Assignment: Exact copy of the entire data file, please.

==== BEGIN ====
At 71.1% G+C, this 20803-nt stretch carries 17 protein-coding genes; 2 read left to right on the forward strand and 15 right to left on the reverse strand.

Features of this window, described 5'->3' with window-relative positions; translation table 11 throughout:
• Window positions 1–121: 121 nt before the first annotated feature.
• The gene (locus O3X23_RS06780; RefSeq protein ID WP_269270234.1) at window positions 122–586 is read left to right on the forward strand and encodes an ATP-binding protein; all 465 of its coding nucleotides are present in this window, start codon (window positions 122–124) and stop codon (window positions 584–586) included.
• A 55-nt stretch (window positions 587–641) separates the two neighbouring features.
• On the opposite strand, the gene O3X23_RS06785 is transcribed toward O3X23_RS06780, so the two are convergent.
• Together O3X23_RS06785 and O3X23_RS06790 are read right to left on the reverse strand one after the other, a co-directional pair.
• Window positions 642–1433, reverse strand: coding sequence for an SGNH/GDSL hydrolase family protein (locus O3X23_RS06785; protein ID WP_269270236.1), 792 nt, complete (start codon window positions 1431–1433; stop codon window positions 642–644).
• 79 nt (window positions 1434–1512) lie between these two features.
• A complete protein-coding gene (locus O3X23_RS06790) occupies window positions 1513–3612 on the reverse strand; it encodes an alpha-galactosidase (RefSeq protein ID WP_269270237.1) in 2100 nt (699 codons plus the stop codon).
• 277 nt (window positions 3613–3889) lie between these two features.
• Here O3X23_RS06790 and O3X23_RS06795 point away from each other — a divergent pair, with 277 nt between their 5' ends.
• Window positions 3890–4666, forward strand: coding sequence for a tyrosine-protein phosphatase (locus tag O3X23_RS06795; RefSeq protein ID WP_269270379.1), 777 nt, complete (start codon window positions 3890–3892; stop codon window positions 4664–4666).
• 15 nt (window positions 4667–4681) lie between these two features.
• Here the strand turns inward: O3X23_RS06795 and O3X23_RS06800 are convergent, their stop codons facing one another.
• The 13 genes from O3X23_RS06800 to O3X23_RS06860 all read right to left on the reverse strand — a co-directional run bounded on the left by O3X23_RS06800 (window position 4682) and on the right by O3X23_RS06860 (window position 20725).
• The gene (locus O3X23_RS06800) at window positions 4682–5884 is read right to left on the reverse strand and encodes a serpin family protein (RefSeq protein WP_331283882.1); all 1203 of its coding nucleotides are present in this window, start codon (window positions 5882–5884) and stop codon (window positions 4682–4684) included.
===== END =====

At 71.1% G+C, this 20803-nt stretch carries 17 protein-coding genes; 2 read left to right on the forward strand and 15 right to left on the reverse strand.

Features of this window, described 5'->3' with window-relative positions; translation table 11 throughout:
• Window positions 1–121: 121 nt before the first annotated feature.
• The gene (locus O3X23_RS06780; RefSeq protein ID WP_269270234.1) at window positions 122–586 is read left to right on the forward strand and encodes an ATP-binding protein; all 465 of its coding nucleotides are present in this window, start codon (window positions 122–124) and stop codon (window positions 584–586) included.
• A 55-nt stretch (window positions 587–641) separates the two neighbouring features.
• On the opposite strand, the gene O3X23_RS06785 is transcribed toward O3X23_RS06780, so the two are convergent.
• Together O3X23_RS06785 and O3X23_RS06790 are read right to left on the reverse strand one after the other, a co-directional pair.
• Window positions 642–1433, reverse strand: coding sequence for an SGNH/GDSL hydrolase family protein (locus O3X23_RS06785; protein ID WP_269270236.1), 792 nt, complete (start codon window positions 1431–1433; stop codon window positions 642–644).
• 79 nt (window positions 1434–1512) lie between these two features.
• A complete protein-coding gene (locus O3X23_RS06790) occupies window positions 1513–3612 on the reverse strand; it encodes an alpha-galactosidase (RefSeq protein ID WP_269270237.1) in 2100 nt (699 codons plus the stop codon).
• 277 nt (window positions 3613–3889) lie between these two features.
• Here O3X23_RS06790 and O3X23_RS06795 point away from each other — a divergent pair, with 277 nt between their 5' ends.
• Window positions 3890–4666, forward strand: coding sequence for a tyrosine-protein phosphatase (locus tag O3X23_RS06795; RefSeq protein ID WP_269270379.1), 777 nt, complete (start codon window positions 3890–3892; stop codon window positions 4664–4666).
• 15 nt (window positions 4667–4681) lie between these two features.
• Here the strand turns inward: O3X23_RS06795 and O3X23_RS06800 are convergent, their stop codons facing one another.
• The 13 genes from O3X23_RS06800 to O3X23_RS06860 all read right to left on the reverse strand — a co-directional run bounded on the left by O3X23_RS06800 (window position 4682) and on the right by O3X23_RS06860 (window position 20725).
• The gene (locus O3X23_RS06800) at window positions 4682–5884 is read right to left on the reverse strand and encodes a serpin family protein (RefSeq protein WP_331283882.1); all 1203 of its coding nucleotides are present in this window, start codon (window positions 5882–5884) and stop codon (window positions 4682–4684) included.